Charter Schools in Suburbia: More Argument Than Agreement
So-called boutique charter schools are raising concerns about costs and specialized curriculums in some suburban enclaves.
This report is part of a joint project between NJ Spotlight.com and the
Suburban charter schools almost sound like a contradiction in terms. After all, charters typically conjure up the image of families seeking alternatives to gritty urban schools.
But while some suburban charters have been in existence from the start in places like Princeton and Morristown, the small, independent schools are becoming a growing presence -- and a growing source of tension as well.
A combination of factors are at work, not the least of which is Gov. Chris Christie’s push to expand charters statewide. Much of the attention has been on so-called boutique schools, with narrow focuses like Hebrew or Mandarin. That specialization is raising concerns in host communities as to why they have to support special-interest institutions.
But on the eve of this week’s budget votes, ongoing recession fears and tight public resources that have left everyone struggling for money underlie the tension. School districts in suburban and urban areas generally pay charters 90 percent of the district’s per-pupil costs.
Not every district is grumbling, by any means, but the complaints in districts like Princeton, East Brunswick and South Brunswick are getting louder.
NJ Spotlight and Patch.com have teamed up to examine the issues that have surfaced over the growing charter school movement in New Jersey, especially in suburban districts.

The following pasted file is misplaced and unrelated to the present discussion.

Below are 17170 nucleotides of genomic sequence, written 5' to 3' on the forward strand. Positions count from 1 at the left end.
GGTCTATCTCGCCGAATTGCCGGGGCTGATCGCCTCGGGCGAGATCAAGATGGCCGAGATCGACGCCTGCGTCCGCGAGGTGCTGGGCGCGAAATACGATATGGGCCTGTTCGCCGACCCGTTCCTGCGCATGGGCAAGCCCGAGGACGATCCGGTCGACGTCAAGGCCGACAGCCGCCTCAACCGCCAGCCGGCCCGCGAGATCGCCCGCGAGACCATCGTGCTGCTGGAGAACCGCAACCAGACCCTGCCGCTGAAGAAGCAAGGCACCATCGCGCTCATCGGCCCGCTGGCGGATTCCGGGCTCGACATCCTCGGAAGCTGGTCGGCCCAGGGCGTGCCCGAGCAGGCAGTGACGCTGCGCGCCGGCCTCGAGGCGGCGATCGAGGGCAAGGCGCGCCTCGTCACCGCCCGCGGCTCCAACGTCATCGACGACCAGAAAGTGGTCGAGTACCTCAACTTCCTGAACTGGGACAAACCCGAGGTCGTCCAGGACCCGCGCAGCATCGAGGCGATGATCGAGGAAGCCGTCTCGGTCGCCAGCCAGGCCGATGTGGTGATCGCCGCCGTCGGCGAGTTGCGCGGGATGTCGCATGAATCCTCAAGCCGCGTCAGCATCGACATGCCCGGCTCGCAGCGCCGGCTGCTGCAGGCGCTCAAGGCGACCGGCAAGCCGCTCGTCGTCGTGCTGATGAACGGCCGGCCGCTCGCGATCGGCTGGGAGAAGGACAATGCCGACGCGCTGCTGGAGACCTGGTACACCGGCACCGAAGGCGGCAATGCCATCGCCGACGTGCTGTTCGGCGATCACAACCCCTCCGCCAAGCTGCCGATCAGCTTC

It's a tension that's not likely to ease, with few remedies to the cash crunch on the horizon besides some proposals that would allow districts to block the charters altogether. All this with a public yet to make up its mind about charters, either, at least according to the most recent opinion polls.
A Rutgers-Eagleton Poll this month found a strong majority saying charters do as well or better than traditional public schools, but split on whether they should expand. A new Quinnipiac Poll last week found a majority opposed to such expansion.
Whatever the details, charter advocates have clearly taken notice and are thinking anew about how to address the concerns, especially in the suburbs where a fraction of their membership is now dominating the airwaves.
"It’s something we’re hearing a lot more of," said Carlos Perez, executive director of the New Jersey Charter School Association.
"But it goes back to what is the intent of charter schools," he said. "The whole intent is to introduce innovations into public education, and you can’t just have that in some communities and not in others."
Still, that’s not an argument going over real well in districts writing a check, roughly 90 percent of their spending per pupil but rarely amounting to that much in terms of actual cost reductions.
In South Brunswick, a new Mandarin-immersion charter remains in jeopardy in the face of local opposition. A Hebrew-language school in East Brunswick is costing taxpayers $1.7 million and faces its own protracted legal fight. In Red Bank, it’s $1.6 million from the budget.
In Princeton, school officials who have been among the most outspoken critics estimate that the district will pay nearly $5 million once a second approved charter school is operating in 2012. That second school would cater to those want a dual-language immersion in Mandarin.